Priscilla Painton, Vice President and Executive Editor
Priscilla Painton is the Executive Editor of Nonfiction at Simon & Schuster. Since joining Simon & Schuster, Priscilla has acquired a range of books, including bestselling biographies of Michelle Obama and Ted Kennedy, the history of The Presidents Club, the memoir of an anxiety sufferer, the secret diary of one of the most powerful Communists in China, the story of an enlightening near-death experience, all of which became bestsellers, as well as books on history, politics, science, religion, economics, and American society.
She is presently working on books by Robert Wright on the evolution of happiness, David van Biema on the Psalms, Candice Bergen on her life, Greg Steinmetz on a biography of the richest man who ever lived, and Amy Goldstein on the decline of the middle class. She also edited Paula Deen’s Southern Cooking Bible, which became a number one New York Times bestseller.
Priscilla was born in Rome, the daughter of two foreign correspondents. She moved to Paris as a kindergartner, and spent the next 18 years trying to escape with her sense of humor. She came to the United States to attend college, and briefly considered becoming a historian. Her journalistic genes prevailed (her two grandfathers were also in the trade) and she ended up covering sewer systems and crime in the feisty town of Lenox, Massachusetts, for The Berkshire Eagle.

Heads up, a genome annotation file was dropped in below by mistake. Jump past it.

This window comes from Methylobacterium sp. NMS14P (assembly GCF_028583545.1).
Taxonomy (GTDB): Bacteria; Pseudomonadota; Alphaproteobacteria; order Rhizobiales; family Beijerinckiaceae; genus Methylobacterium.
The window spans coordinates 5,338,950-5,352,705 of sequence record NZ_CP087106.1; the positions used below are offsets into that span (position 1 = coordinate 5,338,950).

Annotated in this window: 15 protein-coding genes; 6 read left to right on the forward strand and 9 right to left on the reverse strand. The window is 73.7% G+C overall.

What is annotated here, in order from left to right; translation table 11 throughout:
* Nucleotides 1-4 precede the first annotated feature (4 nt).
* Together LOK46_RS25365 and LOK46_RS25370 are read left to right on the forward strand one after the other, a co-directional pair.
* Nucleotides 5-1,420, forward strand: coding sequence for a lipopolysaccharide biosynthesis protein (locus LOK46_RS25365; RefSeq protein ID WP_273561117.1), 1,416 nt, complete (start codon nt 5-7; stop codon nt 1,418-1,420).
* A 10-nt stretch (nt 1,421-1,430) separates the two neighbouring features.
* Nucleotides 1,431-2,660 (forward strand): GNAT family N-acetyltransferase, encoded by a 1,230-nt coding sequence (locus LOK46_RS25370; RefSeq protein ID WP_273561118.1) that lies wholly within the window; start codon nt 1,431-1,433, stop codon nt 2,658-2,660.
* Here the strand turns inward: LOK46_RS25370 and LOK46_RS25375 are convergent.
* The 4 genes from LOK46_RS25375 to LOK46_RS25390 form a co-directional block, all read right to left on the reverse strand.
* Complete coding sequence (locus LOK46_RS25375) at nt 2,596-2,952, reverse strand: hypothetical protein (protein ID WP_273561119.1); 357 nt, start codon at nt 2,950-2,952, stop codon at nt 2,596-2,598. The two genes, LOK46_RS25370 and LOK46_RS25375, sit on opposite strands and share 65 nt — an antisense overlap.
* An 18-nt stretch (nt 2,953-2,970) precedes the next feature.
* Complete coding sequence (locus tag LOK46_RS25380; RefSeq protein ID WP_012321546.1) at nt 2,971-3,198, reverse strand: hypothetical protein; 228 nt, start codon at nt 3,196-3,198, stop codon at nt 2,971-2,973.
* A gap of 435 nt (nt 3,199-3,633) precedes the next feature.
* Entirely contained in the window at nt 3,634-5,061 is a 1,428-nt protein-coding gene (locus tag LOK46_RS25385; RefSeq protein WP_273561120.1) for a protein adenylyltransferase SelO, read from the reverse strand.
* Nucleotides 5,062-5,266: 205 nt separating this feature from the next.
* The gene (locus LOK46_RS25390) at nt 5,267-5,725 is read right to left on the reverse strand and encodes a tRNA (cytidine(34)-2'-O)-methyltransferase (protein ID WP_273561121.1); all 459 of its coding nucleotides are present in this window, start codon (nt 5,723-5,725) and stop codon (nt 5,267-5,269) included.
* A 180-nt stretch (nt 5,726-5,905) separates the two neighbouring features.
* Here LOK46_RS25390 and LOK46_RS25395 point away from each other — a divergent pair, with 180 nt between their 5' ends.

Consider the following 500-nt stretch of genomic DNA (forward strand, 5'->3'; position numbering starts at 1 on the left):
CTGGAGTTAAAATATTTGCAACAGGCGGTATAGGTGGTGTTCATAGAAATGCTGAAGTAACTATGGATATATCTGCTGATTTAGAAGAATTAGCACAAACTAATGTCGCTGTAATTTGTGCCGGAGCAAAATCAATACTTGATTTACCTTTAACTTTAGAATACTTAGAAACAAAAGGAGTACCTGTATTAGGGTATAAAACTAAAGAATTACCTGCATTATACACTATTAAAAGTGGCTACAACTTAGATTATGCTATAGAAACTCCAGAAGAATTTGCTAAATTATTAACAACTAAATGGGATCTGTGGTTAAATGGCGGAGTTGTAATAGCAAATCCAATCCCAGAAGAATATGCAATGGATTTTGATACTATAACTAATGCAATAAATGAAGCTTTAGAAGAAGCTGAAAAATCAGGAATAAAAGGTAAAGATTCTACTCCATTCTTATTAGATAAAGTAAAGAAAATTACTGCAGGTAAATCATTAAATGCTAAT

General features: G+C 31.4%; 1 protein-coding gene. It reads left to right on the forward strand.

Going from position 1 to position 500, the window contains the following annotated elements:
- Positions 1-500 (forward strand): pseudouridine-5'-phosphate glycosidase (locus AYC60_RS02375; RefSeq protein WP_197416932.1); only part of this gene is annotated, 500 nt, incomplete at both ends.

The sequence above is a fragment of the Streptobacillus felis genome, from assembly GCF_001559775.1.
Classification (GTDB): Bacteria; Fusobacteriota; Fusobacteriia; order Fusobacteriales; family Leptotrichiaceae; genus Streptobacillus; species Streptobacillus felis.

In the middle of a Reagan recession, she moved to Brussels to cover his deployment of SS-20s, and became an expert in missile throw-weights and ranges, something that came in handy when The Washington Post hired her to cover education in Fairfax County, Virginia. She soon jumped at the chance to be the night-shift reporter for The Atlanta Journal-Constitution.
Her passion for politics, cultivated early in the smoky classrooms of the Ecole Alsacienne in Paris, finally asserted itself, and she landed on the 1989 presidential campaign covering Jesse Jackson. He lost the election, but gave the band of reporters covering him the best road trip they would ever have.
Out of that campaign experience, Priscilla was hired as a reporter by Time, where she wrote cover stories on, among other topics, the three capitals of leisure in America: Atlantic City, Orlando and, with a colleague, Las Vegas. Then, with two kids at home, she got off the road and became an editor, but did not leave the fun behind: between directing the coverage of the nation’s politics and its scientific, business, social, and cultural challenges, she managed to squeeze in a few cheeky covers like “Is Feminism Dead?” and “Everybody’s Hip (And That’s Not Cool).” She became Time’s deputy managing editor in 2006, and joined Simon & Schuster in 2008.